Re: Is Memetics Needed? [Was : A Drosophila etc]

Timothy Perper/Martha Cornog (
Mon, 23 Jun 1997 10:20:36 -0500

Message-Id: <>
Date: Mon, 23 Jun 1997 10:20:36 -0500
From: (Timothy Perper/Martha Cornog)
Subject: Re: Is Memetics Needed? [Was : A Drosophila etc]

>Tim or Martha
>>This boils down to saying that memetics does not seem to be *necessary*
>way Mendelian genetics was necessary for explaining particulate
>inheritance. Now, the staunch theorist of memetics will hold that memetics
>offers a better or more plausible explanation for known phenomena that its
>alternatives, but so far no one has been able to define the criteria for
>being a better explanation.<
>Don't know whether I count as a staunch memticist Tim or Martha but I agree
>memetics is not *necessary* the way a Mendelian particle was necessary. I
>do suggest
>1. Memetics offers a unifying paradigm for all sorts of observations of
>selection processes at work in cultural domains
>2. The meme as autonomous self-interested replicator helps us understand
>why the organisations we think we create do not always behave the way we
>might like them to.

This is Tim, now. I'm always ready for a unifying paradigm. So here's the
final exam in Memetics 101.

Q1. What precisely is the unifying paradigm offered by memetics?

Q2. How do memes help us understand organizations that do not do what we
might like?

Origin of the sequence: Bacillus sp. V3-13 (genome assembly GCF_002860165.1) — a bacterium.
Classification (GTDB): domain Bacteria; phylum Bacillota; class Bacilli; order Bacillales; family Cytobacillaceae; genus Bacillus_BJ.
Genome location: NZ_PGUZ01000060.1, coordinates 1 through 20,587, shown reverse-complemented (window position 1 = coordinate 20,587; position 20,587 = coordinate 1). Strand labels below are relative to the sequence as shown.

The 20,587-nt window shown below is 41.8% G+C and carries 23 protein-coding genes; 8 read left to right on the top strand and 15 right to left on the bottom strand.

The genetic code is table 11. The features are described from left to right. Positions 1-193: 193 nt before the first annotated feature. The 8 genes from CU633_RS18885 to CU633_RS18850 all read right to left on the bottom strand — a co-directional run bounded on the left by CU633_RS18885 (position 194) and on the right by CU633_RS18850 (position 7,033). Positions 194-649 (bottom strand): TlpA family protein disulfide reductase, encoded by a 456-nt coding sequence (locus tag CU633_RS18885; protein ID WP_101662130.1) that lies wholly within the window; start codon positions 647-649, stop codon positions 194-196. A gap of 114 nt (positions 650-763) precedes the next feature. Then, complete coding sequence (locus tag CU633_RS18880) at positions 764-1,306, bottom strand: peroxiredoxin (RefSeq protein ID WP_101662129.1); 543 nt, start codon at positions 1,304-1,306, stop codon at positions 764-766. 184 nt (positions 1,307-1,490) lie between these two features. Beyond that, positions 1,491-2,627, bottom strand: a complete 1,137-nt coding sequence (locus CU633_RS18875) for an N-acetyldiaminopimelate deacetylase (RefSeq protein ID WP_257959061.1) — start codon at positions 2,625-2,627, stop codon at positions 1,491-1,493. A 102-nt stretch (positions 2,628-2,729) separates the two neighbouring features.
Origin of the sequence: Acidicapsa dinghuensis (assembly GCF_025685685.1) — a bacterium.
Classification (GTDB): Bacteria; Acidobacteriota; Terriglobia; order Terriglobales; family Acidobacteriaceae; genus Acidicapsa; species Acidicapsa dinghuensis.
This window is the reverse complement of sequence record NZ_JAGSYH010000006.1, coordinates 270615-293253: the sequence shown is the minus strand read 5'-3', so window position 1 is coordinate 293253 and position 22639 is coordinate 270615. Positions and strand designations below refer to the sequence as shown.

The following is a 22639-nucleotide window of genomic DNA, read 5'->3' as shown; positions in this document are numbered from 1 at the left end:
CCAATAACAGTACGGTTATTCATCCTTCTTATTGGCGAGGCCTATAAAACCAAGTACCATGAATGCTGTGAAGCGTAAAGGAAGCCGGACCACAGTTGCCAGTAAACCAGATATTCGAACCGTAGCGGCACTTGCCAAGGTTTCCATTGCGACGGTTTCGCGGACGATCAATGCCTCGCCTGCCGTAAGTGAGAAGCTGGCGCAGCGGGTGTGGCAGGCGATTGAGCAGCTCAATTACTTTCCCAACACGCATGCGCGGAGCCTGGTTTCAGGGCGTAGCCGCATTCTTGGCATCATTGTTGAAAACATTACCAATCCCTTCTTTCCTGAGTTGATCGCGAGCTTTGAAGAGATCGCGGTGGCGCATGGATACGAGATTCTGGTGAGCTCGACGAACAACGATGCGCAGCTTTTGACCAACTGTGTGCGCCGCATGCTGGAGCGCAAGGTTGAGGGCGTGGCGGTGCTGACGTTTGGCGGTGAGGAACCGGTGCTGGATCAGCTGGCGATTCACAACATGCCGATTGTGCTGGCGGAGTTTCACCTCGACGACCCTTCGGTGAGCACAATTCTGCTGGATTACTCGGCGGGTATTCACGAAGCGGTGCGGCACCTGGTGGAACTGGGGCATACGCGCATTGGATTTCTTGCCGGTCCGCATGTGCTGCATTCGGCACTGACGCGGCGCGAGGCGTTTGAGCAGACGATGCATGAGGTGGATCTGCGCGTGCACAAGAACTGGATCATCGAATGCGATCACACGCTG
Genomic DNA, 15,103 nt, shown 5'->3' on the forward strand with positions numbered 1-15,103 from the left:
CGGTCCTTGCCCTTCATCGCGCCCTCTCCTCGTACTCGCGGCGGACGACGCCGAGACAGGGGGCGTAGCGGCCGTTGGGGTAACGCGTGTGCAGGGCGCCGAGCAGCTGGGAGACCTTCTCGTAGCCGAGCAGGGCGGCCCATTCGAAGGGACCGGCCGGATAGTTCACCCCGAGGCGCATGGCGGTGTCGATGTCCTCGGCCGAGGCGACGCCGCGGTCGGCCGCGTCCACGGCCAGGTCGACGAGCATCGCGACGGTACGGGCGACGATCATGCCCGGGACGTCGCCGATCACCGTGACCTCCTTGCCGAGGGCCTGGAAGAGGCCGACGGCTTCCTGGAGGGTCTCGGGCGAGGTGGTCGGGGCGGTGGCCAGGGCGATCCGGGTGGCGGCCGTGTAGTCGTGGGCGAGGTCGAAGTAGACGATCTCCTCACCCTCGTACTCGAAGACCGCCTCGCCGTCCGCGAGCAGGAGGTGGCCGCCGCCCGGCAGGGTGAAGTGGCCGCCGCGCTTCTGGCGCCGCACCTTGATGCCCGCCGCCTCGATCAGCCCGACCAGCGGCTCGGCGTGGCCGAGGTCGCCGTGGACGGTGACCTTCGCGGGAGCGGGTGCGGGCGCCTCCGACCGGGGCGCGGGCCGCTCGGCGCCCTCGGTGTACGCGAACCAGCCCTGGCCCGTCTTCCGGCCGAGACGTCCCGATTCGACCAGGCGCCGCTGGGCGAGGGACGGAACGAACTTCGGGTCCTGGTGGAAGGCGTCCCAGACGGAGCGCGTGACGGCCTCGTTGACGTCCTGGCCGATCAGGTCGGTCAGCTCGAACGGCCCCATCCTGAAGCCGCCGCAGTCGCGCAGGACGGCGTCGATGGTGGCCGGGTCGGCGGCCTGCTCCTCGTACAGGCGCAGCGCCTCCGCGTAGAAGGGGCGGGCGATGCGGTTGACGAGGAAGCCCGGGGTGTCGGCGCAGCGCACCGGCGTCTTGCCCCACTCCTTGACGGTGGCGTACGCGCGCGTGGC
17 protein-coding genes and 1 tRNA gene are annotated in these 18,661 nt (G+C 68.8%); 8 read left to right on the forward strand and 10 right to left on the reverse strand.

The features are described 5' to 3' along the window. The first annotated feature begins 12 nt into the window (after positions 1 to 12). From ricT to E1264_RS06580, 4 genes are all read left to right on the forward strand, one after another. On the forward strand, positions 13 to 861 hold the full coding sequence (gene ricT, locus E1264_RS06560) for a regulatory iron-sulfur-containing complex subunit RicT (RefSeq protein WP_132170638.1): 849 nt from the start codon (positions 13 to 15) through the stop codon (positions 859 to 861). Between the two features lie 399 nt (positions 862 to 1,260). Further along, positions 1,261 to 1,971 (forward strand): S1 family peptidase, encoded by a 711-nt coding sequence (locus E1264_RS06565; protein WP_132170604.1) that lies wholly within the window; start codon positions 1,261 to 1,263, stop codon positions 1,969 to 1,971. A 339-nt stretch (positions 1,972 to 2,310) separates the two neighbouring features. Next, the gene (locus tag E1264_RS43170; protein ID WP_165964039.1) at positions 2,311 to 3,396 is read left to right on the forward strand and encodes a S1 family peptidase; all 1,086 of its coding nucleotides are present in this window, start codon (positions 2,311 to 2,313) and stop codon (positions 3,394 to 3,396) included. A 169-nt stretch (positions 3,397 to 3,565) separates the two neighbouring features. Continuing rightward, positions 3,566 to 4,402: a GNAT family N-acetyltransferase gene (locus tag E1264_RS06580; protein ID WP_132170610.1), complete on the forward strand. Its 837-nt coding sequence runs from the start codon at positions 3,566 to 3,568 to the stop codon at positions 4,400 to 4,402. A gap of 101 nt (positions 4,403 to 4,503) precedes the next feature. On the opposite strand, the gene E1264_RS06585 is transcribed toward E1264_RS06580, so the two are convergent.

Q3. Give two examples of an organization that does not always behave the
way we might like, and explain the role of memes in these examples.

Q4. Explain how memetics helps us understand why so many people live in

Ans 1. Cultural and social phenomena are produced by the actions of
autonomous self-interested replicators. Selection processes among them
produce cultural evolution. This paradigm unifies phenomena in a wide
variety of cultural domains.

Ans 2. We create organizations but they behave differently than what we
might like because autonomous, self-interested replicating memes change the
organizations when they replicate and survive better than anything we might

Ans 3. In the United States, the infamous Denver Airport Baggage Handling
System is an example. Sixty zillion dollars and so far twelve suitcases
and three garment bags have successfully been transferred to their owners.
The reason is that computer systems plus their hardware and software are
instantiations of autonomous, self-replicating, and self-interested memes.
Alternative memes could not compete because they were unable to replicate
and survive as autonomously or as effectively.
Another US example is the Hubble Space Telescope. Three hundred and
seventy zillion dollars were spent to design, build, and launch the highest
resolution space telescope ever invented. An additional two hundred and
nineteen zillion dollars was spent to fix it once it was launched. The
reason is that the original design memes were autonomous, self-replicating,
and self-interested, so they reproduced faster and more effectively than
alternative memes.

Ans 4. A great many people live in cities because memes for city-dwelling
are better at replicating themselves than memes for living anywhere else.

Do I get an A?

In Answer #3, I left out the part where a number of people and corporations
got very, very, VERY rich from both projects -- that's economics, not


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